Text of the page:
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This chapter is from the book

This chapter is from the book

The Architecture of an ASP.NET MVC Application

An MVC application, a Model View Controller application, is divided into the following three parts:

  • Model—An MVC model contains all of an application's logic that is not contained in a view or controller. The model includes all of an application's validation logic, business logic, and data access logic. The MVC model contains model classes that model objects in the application's domain.
  • View—An MVC view contains HTML markup and view logic.
  • Controller—An MVC controller contains control-flow logic. An MVC controller interacts with MVC models and views to control the flow of application execution.

Enforcing this separation of concerns among models, views, and controllers has proven to be a useful way of structuring a web application.

First, sharply separating views from the remainder of a web application enables you to redesign the appearance of your application without touching any of the core logic. A web page designer (the person who wears the black beret) can modify the views independently of the software engineers who build the business and data access logic. People with different skills and roles can modify different parts of the application without stepping on each other's toes.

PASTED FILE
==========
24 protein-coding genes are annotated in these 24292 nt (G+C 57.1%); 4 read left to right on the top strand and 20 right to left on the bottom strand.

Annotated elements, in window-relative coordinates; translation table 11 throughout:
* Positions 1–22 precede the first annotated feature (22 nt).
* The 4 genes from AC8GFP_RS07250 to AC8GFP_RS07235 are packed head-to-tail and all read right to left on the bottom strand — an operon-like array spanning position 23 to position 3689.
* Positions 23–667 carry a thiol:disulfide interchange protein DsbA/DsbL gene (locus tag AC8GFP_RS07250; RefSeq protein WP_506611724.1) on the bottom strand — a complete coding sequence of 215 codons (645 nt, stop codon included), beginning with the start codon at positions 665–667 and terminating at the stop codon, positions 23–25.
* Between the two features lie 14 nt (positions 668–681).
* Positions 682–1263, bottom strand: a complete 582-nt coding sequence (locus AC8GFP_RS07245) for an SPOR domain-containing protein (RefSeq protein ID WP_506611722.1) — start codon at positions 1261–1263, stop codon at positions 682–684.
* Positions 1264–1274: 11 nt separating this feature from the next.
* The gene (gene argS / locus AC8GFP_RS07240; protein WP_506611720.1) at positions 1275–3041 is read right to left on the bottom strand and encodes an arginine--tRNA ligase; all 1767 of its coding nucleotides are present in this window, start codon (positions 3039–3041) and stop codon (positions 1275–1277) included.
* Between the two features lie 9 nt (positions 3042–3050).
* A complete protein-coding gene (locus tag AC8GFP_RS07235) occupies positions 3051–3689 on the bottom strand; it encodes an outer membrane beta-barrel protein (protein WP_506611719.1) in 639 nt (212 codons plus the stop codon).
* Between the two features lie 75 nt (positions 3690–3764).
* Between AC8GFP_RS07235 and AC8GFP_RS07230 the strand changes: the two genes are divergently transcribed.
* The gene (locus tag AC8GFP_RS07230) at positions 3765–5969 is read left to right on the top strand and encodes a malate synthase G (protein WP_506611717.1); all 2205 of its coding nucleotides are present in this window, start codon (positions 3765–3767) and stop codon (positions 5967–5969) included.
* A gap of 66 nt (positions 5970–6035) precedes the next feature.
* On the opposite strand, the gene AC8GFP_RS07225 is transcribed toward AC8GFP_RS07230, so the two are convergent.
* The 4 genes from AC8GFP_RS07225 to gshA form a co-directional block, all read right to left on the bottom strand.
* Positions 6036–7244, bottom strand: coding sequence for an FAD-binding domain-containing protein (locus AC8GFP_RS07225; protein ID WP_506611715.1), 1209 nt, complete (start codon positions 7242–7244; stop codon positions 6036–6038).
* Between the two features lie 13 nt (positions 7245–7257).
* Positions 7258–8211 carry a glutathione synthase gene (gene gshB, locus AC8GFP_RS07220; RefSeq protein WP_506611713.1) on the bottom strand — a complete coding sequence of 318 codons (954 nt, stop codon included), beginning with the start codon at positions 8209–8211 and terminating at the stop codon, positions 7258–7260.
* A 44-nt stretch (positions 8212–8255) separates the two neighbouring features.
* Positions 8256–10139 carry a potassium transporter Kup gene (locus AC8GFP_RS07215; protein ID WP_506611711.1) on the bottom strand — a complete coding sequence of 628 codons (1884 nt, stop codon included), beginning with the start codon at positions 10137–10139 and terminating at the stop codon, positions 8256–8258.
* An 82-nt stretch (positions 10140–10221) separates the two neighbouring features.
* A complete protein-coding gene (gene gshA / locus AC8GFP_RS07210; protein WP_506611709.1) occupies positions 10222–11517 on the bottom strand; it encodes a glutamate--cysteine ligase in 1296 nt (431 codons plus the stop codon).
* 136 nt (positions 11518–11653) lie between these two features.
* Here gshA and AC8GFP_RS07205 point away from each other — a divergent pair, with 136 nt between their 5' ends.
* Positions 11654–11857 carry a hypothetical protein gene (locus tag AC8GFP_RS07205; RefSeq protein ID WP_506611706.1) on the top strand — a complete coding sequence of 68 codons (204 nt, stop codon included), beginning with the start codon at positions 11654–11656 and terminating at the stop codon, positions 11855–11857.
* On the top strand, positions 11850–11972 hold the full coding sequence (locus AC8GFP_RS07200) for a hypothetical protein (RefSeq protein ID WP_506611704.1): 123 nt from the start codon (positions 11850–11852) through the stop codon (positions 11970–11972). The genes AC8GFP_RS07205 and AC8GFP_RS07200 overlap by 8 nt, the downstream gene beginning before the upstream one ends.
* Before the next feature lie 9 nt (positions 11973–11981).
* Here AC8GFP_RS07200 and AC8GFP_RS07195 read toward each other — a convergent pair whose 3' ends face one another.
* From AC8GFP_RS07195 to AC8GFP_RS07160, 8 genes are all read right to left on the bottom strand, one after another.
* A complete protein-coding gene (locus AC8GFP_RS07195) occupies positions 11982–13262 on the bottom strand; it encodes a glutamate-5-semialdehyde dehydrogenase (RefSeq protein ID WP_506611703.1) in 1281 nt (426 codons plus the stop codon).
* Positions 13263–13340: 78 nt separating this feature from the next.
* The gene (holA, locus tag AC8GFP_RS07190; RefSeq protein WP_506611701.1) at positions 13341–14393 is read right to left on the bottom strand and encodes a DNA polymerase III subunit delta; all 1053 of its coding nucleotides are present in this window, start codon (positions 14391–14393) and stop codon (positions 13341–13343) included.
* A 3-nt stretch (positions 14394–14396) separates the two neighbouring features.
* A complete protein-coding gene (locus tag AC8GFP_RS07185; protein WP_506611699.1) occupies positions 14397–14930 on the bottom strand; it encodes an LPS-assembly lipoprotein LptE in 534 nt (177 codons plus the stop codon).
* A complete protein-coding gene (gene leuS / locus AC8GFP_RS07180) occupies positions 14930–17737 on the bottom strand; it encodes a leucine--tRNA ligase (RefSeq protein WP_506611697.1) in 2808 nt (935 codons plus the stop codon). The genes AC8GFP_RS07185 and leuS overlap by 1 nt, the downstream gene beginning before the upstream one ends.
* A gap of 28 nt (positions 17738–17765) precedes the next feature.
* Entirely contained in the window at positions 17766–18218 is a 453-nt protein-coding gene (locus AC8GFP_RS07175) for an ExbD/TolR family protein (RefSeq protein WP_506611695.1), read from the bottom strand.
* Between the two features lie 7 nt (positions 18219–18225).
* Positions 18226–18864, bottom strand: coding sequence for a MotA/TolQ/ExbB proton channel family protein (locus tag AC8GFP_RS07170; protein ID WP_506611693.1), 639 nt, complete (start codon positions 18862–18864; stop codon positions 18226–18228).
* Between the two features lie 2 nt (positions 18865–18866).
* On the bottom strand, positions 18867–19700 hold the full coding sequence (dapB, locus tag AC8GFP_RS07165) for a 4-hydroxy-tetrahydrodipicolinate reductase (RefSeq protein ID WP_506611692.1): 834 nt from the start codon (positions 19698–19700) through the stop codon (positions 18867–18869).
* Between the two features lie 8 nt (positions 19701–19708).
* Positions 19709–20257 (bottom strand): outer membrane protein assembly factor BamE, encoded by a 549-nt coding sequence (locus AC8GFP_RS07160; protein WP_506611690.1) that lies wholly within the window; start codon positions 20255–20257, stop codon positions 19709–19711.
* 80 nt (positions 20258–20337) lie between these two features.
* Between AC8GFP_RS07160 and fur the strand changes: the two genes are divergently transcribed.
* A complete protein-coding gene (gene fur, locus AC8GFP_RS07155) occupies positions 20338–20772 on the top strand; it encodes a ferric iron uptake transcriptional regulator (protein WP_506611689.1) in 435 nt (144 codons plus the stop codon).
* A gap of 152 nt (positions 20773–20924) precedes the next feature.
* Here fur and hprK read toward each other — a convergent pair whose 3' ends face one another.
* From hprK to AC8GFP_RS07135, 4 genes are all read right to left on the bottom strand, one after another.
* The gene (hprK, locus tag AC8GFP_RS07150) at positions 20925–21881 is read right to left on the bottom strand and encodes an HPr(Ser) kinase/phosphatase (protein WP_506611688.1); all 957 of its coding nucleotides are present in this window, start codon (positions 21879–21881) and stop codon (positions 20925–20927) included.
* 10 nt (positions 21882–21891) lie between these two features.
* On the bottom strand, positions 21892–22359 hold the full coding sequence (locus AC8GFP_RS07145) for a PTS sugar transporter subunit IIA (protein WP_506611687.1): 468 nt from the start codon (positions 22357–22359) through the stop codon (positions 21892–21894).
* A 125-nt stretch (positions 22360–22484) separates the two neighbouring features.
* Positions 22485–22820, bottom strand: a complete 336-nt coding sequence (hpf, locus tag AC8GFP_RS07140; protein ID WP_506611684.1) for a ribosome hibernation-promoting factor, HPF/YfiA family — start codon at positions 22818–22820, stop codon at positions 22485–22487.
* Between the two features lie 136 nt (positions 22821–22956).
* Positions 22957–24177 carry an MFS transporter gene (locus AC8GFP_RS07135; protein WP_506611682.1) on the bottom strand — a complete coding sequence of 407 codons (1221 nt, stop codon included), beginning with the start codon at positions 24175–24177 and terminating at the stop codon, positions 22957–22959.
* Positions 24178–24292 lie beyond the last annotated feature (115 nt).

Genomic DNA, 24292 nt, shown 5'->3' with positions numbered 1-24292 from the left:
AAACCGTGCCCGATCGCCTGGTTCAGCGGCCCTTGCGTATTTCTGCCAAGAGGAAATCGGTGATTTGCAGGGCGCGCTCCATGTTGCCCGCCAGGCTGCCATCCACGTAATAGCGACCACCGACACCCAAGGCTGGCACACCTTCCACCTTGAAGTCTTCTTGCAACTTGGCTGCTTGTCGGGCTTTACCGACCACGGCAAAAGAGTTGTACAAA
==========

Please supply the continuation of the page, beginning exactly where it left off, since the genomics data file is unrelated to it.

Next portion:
Furthermore, separating the views from the remainder of your application logic enables you to easily change the view technology in the future. One fine day, you might decide to re-implement the views in your application using Silverlight instead of HTML. If you entangle your view logic with the rest of your application logic, migrating to a new view technology will be difficult.

Separating controller logic from the remainder of your application logic has also proven to be a useful pattern for building web applications. You often need to modify the way that a user interacts with your application. You don't want to touch your view logic or model logic when modifying the flow of execution of your application.

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